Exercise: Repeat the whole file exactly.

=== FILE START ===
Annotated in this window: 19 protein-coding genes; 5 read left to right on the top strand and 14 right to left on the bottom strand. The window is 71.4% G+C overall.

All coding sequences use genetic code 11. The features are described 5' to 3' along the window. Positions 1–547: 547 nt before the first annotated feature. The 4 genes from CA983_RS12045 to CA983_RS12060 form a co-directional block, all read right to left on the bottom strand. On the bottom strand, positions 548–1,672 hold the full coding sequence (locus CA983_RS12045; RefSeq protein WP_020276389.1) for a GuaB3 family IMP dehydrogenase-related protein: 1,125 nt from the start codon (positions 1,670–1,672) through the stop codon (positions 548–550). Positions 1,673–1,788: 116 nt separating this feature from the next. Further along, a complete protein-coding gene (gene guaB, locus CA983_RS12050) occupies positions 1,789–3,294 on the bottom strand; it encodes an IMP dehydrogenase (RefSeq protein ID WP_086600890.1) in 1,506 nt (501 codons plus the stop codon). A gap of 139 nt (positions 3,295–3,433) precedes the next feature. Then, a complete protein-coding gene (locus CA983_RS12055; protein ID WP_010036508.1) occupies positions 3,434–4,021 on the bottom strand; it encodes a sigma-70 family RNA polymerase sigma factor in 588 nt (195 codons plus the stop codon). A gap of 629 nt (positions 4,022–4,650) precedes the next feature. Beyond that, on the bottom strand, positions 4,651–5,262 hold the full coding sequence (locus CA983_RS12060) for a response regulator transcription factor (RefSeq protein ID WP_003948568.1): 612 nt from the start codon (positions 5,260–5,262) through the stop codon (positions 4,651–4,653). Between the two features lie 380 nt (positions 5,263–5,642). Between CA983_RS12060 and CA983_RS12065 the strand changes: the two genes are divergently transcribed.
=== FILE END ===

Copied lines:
Annotated in this window: 19 protein-coding genes; 5 read left to right on the top strand and 14 right to left on the bottom strand. The window is 71.4% G+C overall.

All coding sequences use genetic code 11. The features are described 5' to 3' along the window. Positions 1–547: 547 nt before the first annotated feature. The 4 genes from CA983_RS12045 to CA983_RS12060 form a co-directional block, all read right to left on the bottom strand. On the bottom strand, positions 548–1,672 hold the full coding sequence (locus CA983_RS12045; RefSeq protein WP_020276389.1) for a GuaB3 family IMP dehydrogenase-related protein: 1,125 nt from the start codon (positions 1,670–1,672) through the stop codon (positions 548–550). Positions 1,673–1,788: 116 nt separating this feature from the next. Further along, a complete protein-coding gene (gene guaB, locus CA983_RS12050) occupies positions 1,789–3,294 on the bottom strand; it encodes an IMP dehydrogenase (RefSeq protein ID WP_086600890.1) in 1,506 nt (501 codons plus the stop codon). A gap of 139 nt (positions 3,295–3,433) precedes the next feature. Then, a complete protein-coding gene (locus CA983_RS12055; protein ID WP_010036508.1) occupies positions 3,434–4,021 on the bottom strand; it encodes a sigma-70 family RNA polymerase sigma factor in 588 nt (195 codons plus the stop codon). A gap of 629 nt (positions 4,022–4,650) precedes the next feature. Beyond that, on the bottom strand, positions 4,651–5,262 hold the full coding sequence (locus CA983_RS12060) for a response regulator transcription factor (RefSeq protein ID WP_003948568.1): 612 nt from the start codon (positions 5,260–5,262) through the stop codon (positions 4,651–4,653). Between the two features lie 380 nt (positions 5,263–5,642). Between CA983_RS12060 and CA983_RS12065 the strand changes: the two genes are divergently transcribed.